The care home that makes dreams come true: A video message from Cliff Richard, a spin in a Ferrari, and even a ‘royal’ visit. In these gloom-laden times, meet the miracle care worker whose residents couldn’t wish for more!
- Residents of Stratton Court, Gloucestershire saw wishes come true in lockdown
- Those at the retirement village placed hopes on white-painted branches of tree
- David Ible, the Activities Lead, helped Marjorie, 89, get message from her idol
With lockdown, loneliness and the lack of physical contact with loved ones, it’s hard to think of a less appealing place to live right now than one of our 18,000 care homes — as the Mail has been highlighting in our Christmas campaign.
But for the 30 or so residents of Stratton Court, life hasn’t been anywhere near as bad as it could be.
Yes, the regular happy hours in the glittery bar are temporarily on hold, and the cinema, beauty parlour, massage room and lounge are not open as usual.
But there is one thing that has been perking everyone up: the small, spindly tree perched on the counter in the main reception area.
It doesn’t look much — just a tangle of white-painted branches with a few paper notes dangling off it on bits of string. But it has been making some extraordinary wishes come true.
The magic began in early October, with Marjorie, an 89-year-old widow, dementia sufferer and Cliff Richard superfan who has spent most of her life praying to meet her idol.
Frank, 94, who used to live in a farm, had his wish to sit in a tractor one last time come true due to a wishing tree at Stratton Court, Gloucestershire
‘I just love him. I love his music, I love what he does. I have always loved him,’ she would say, day in, day out. ‘Oh my Cliffy, my Cliffy!’
Until one day, with the help of David Ible, the home’s Activities Lead, she wrote down her wish on a piece of paper: ‘My wish is to see Cliff Richard… love him!’
She’d barely hung it on a branch of the little white wishing tree than, hey presto, a video message arrived from Sir Cliff, wishing her well and sending love.
‘Hi there Marjorie. I hear you’re not well and I just wanted to send this message to tell you you’re in my thoughts and you’re in my prayers. Lots of love and God bless.’
He even sent a little teddy bear sporting an ‘I love Cliff’ pendant and an autographed left hind paw.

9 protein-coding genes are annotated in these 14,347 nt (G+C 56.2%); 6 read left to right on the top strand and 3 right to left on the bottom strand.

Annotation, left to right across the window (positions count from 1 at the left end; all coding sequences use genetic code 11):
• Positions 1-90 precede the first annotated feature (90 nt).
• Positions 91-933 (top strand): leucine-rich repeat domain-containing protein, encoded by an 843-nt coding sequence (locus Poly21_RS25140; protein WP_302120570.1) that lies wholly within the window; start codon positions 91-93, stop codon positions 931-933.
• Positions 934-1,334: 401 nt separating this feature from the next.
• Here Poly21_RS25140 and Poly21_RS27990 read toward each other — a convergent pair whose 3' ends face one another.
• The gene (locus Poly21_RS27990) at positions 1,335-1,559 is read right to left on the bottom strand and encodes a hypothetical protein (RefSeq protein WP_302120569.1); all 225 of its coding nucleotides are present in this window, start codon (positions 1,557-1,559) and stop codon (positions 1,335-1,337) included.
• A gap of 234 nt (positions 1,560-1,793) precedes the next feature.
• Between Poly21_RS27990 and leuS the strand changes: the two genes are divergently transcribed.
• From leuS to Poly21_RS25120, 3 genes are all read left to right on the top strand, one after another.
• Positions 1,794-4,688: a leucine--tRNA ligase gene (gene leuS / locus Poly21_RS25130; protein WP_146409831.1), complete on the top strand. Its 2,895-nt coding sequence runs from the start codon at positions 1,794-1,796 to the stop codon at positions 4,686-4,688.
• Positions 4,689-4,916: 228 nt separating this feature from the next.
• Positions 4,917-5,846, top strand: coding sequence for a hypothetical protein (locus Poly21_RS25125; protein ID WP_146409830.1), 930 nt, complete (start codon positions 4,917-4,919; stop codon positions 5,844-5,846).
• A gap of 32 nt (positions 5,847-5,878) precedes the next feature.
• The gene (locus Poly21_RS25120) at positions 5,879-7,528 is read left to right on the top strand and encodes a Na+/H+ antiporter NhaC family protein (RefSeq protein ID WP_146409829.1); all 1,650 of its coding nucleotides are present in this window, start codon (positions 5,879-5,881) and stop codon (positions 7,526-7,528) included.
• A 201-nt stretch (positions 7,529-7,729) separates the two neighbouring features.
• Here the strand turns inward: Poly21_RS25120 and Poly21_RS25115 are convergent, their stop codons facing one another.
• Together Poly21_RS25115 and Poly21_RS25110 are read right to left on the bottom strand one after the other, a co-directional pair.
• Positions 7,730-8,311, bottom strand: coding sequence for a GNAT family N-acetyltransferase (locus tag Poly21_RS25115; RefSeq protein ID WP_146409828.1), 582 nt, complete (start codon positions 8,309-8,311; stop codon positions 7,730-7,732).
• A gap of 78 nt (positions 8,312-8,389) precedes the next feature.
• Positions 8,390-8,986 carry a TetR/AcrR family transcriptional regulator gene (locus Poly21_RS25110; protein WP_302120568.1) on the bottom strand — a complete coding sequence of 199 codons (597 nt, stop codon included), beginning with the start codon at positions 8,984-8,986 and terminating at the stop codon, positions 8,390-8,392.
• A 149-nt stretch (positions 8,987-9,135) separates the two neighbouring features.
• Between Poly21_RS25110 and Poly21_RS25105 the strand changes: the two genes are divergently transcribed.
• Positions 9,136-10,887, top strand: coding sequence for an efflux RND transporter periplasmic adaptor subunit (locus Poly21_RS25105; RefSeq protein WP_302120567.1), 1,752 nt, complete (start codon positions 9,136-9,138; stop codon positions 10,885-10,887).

It was one of the highlights of Marjorie’s life and all thanks to David, 34, a bow tie-clad ex-holiday park entertainer who tracked down details for Sir Cliff’s manager, emailed him on the off-chance and was flabbergasted when the video popped up from the 80-year-old singer.
Marjorie was beside herself. ‘I’ve always wanted to see him in concert, but it was always too expensive, too difficult,’ she beams.
Then things snowballed. When the video made it onto the Six O’Clock News, the entire dining room at the home near Cirencester in Gloucestershire fell silent as everyone watched in awe — and immediately got started on their own wishes.
Pictured: John, 91, a retired RAF engineer with a passion for fast cars, has his wish granted
‘I would like to have a French lesson and I would like for a cat to visit,’ wrote Deanna.
John, 91, a retired RAF engineer with a lifelong passion for fast cars dreamed of riding ‘in a Ferrari car — as I love them!’
One old boy who used to be a Butlins Redcoat desperately wanted to own his own coat again. Jim, 73, wanted ‘to see Eddie the Eagle again — as I taught him how to drive’.
Word spread through the local community and stories about the wishing tree started popping up in local newspapers. Soon the care home phone was ringing off the hook with offers of help.
‘The response has been amazing. But people love to help,’ says David. ‘They really do.’
Within weeks, John — who suffers from dementia — was beaming from the passenger seat of an 800bhp Ferrari Superfast 812 GTS, courtesy of someone local.
‘You should have seen John’s face,’ says David. ‘He got in, put the windows down and was absolutely beaming, saying ‘wow, wow, wow’. He was so happy.’
One care home resident, Marjorie, received a video message from her idol Cliff Richard
Next, former Olympic ski-jumper Eddie the Eagle (real name Michael Edwards) came up trumps, sending a lovely video message in which he thanked Jim for teaching him to drive, even saying that, without Jim’s tuition, he could never have driven to the ski slopes of Europe, where he practised before finding fame at Calgary in 1988.
‘He was amazing,’ says David. ‘I just emailed him and he came back immediately.’